• Volun­tary Disclos­ure: Company privacy policies note that in situ­ations such as emer­gen­cies or when the company believes it is neces­sary to protect against harm to the rights, prop­erty, or safety of the company, they may also volun­tar­ily hand over data to law enforce­ment. foot­note82_7c6cdz0 82 See, e.g., “Terms of Service for Flock Safety.” (“For clar­ity, Flock may access, use, preserve and/or disclose the Foot­age to law enforce­ment author­it­ies, govern­ment offi­cials, and/or third parties, if legally required to do so or if Flock has a good faith belief that such access, use, preser­va­tion or disclos­ure is reas­on­ably neces­sary to: (a) comply with a legal process or request; (b) enforce this Agree­ment, includ­ing invest­ig­a­tion of any poten­tial viol­a­tion thereof; (c) detect, prevent or other­wise address secur­ity, fraud or tech­nical issues; or (d) protect the rights, prop­erty or safety of Flock, its users, a third party, or the public as required or permit­ted by law, includ­ing respond to an emer­gency situ­ation.”)  However, depend­ing on the nature of the company and the specific func­tion­al­ity of their product, there may be no legal restric­tions that limit a company’s volun­tary disclos­ure of data to law enforce­ment.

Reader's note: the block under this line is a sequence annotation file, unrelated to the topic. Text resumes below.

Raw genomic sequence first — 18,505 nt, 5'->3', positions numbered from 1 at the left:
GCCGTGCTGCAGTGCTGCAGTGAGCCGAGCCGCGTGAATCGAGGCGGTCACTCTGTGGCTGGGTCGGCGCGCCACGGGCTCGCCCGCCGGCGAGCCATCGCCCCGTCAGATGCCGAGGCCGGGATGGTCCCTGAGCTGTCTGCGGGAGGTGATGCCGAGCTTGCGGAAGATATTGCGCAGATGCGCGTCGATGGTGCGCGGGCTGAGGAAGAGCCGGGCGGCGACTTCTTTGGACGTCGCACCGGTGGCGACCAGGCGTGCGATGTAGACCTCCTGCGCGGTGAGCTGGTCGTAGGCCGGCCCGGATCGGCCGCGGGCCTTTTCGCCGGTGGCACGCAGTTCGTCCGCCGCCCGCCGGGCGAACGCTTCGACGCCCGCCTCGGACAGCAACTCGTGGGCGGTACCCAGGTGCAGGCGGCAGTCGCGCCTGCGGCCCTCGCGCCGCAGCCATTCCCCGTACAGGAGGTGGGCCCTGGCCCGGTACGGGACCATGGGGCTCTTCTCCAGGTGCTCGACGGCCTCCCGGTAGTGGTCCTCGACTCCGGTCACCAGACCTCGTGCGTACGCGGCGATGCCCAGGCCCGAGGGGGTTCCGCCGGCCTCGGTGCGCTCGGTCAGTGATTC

Possible uses of device data by law enforce­ment

  • Verify cars and people present at the scene of a crime.
  • Estab­lish rela­tion­ships between people.
  • Track a partic­u­lar driver’s loca­tion and move­ment over time.
  • Locate cars asso­ci­ated with AMBER alerts for abduc­ted chil­dren.
  • Cross-refer­ence state and federal data­bases with inform­a­tion on gang member­ship and unpaid fines.

Trans­par­ency reports

  • No trans­par­ency reports iden­ti­fied.

Relev­ant legal cases and further read­ing

End Notes